A common demonstration of umami's pleasing taste is a pinch of MSG (monosodium glutamate) – essentially a sodium salt of glutamic acid originally manufactured from seaweeds to stimulate high amino acid umami sensations – mixed into lukewarm water. What the palate feels is a stimulation of saliva, alerting the taste buds and tactile senses, giving a mouth-watering effect while boosting aroma-related sensations of flavor. Umami, in other words, enhances flavor, and can even make the blandest foods taste “delicious.” And, in fact, this is a reason why MSG is a key ingredient in many of our commercial packaged foods.
Lest there be any further misunderstanding, when we are talking about umami we are not just talking about a sensation found in foods or beverages. We are also talking about actual taste buds on the tongue that are particularly sensitive to umami, thus more likely to be stimulated by food components such as monosodium glutamate. Sugar tastes sweet, salt tastes salty, and high amino acid ingredients taste like, well, umami!
In recent years two American scientists named Charles Zuker and Charles Ryber have identified these specific taste bud cells as “T1R1” and “T1R3” (without, however, pinpointing any specific area of the tongue where they are located) which, working in tandem, create palate receptors sensitive to umami -- particularly foods high in glutamates or amino acids.
When it comes to foods and wines, the perception of amino acid compounds occurs in many instances. While the taste of wines is primarily driven by components that are easily understood, such as the sweetness of residual sugar, the bitterness of tannin or sourness of acidity, wines also contain small amounts of amino acid, which add to the sensations giving us distinct pleasure.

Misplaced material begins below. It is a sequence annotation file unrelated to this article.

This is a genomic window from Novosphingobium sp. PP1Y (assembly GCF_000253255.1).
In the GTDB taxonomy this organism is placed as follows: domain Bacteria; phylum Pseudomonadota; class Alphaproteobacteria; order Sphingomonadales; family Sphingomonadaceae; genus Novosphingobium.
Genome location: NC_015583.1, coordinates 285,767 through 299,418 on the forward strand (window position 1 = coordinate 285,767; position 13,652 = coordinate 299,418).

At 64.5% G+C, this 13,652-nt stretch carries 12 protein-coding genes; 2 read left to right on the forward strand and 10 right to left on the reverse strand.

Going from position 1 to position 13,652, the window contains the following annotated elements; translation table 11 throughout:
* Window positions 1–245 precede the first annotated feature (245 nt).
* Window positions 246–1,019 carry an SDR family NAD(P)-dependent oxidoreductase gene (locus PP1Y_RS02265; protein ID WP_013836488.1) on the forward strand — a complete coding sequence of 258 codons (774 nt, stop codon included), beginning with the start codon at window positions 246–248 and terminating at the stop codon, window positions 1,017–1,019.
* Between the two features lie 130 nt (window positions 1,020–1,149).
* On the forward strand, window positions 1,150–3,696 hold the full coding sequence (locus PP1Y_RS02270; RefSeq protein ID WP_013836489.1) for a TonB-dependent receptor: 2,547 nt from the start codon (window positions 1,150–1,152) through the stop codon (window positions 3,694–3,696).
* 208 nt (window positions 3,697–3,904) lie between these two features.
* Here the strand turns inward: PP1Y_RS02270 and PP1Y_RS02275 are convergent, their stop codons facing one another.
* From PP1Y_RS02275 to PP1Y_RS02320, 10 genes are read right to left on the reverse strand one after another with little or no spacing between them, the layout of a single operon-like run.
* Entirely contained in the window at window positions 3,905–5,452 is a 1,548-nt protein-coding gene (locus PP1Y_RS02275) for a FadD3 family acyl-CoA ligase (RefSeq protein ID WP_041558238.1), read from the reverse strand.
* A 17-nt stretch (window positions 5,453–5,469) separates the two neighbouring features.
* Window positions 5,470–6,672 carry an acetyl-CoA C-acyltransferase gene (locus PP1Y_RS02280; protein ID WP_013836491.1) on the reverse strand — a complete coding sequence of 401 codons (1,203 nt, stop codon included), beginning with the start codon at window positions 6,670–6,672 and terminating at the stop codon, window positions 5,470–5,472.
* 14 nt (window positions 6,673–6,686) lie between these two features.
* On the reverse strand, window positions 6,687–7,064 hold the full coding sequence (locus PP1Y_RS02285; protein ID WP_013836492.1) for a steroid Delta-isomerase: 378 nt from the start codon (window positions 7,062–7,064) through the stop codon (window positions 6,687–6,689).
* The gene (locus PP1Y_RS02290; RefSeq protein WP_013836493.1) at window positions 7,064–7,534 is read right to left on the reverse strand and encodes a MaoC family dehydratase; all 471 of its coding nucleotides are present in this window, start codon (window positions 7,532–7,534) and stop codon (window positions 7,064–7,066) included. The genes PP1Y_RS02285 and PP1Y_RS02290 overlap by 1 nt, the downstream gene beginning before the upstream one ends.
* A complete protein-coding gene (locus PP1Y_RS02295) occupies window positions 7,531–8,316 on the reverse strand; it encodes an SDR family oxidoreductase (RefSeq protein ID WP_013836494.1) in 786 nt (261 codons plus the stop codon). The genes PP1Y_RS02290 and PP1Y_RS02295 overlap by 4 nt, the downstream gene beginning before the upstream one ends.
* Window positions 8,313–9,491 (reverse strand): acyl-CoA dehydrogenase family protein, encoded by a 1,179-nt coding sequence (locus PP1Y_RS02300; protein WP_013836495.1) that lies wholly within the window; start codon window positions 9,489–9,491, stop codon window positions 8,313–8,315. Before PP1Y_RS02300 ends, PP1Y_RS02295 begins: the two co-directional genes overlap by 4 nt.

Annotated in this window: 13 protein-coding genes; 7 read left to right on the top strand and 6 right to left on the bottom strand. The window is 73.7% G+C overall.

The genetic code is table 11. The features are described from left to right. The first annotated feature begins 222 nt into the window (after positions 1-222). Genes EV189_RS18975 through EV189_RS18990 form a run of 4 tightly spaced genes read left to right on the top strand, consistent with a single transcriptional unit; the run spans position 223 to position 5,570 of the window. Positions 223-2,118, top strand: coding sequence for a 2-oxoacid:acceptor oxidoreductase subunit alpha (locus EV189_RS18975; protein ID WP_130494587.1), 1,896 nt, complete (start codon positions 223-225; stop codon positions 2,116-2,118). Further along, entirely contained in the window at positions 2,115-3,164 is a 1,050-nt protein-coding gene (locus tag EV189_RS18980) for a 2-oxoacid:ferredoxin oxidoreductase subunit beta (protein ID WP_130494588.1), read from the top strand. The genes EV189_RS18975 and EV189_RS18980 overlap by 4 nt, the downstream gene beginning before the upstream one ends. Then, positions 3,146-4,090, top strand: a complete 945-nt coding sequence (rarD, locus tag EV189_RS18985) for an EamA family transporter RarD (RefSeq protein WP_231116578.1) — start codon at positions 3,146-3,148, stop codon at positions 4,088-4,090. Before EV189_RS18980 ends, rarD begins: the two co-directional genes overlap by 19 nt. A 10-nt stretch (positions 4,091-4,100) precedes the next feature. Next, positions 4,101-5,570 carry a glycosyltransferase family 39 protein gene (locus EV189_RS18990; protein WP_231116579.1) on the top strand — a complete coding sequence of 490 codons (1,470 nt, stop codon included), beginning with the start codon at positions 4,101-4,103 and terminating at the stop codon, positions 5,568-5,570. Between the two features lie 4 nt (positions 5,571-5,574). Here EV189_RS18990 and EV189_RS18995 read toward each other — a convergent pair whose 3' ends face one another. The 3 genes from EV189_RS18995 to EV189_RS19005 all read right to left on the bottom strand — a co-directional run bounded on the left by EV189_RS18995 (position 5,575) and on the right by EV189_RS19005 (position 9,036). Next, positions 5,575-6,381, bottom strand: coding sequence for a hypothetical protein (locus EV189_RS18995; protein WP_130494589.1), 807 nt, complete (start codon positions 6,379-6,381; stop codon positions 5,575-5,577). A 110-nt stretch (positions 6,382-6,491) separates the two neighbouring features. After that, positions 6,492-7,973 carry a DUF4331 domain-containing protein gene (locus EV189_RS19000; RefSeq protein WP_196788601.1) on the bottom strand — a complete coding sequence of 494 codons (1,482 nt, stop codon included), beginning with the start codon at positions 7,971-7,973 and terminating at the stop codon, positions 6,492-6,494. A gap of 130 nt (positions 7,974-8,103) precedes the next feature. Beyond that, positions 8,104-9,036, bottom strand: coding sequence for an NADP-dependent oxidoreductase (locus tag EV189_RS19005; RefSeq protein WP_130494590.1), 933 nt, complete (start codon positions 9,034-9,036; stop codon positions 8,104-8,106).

Within the wine industry, one of the earliest exponents of umami was a Master of Wine named Tim Hanni -- one of the more peculiar of our wine experts in that he doesn't drink wine (Hanni is, laudably, a survivor of alcoholism). But that doesn't mean Hanni can't taste wine and continue to influence many others. According to Hanni, only the phenomenon of umami explains the “deliciousness created by fermenting, curing and preserving" of certain foods.
Two easily understood examples: well matured cheeses like Italian Parmigiano-Reggiano or Pecorino, and cured meats like smoked bacon, lardons or Pancetta – all commonly used by cooks or at the table by consumers to enhance the flavor of dishes. What is spaghetti in tomato sauce (or, in our recent experience, a good ol' mac-cheese-and-lobster dish), for instance, without a heavenly shower of shaved Parmigiano? What are eggs, or the occasional cheeseburger, without crispy, smoky bacon? It's the sensation of umami common to ingredients in these foods that makes it all work.
As the result of cooking processes we enjoy in restaurants, complex, slowly evolved stocks derived from chicken, veal bones and shellfish, as well as the reductive aspects of slow cooking, pot-a-feu (traditional French beef stews), nages (infused broths) and natural essences, are all achieved by elevated degrees of umami. Then again, so does the blatant appeal of chicken fried with secret recipes consisting of eleven herbs and spices. Wily professionals bind sauces, broths, and even vinaigrettes with umami intense ingredients such as dried shiitake mushrooms, truffles, and vine ripened tomatoes; while an instant home cook might reach for cubes of bouillon (in which a primary ingredient is umami stimulating MSG) to enhance a slow cooked dish.
In fact, the late, great, puristic Italian cookbook author Marcella Hazan made no bones about using il dado (the bouillon cube) to help turn "water into broth" in order to round out the taste of a soup or risotto. It's not so much a matter of if-it's-good-enough-for-Marcella-it's-good-enough-for-me as simply all about umami. When you cook with an umami thought process, it works.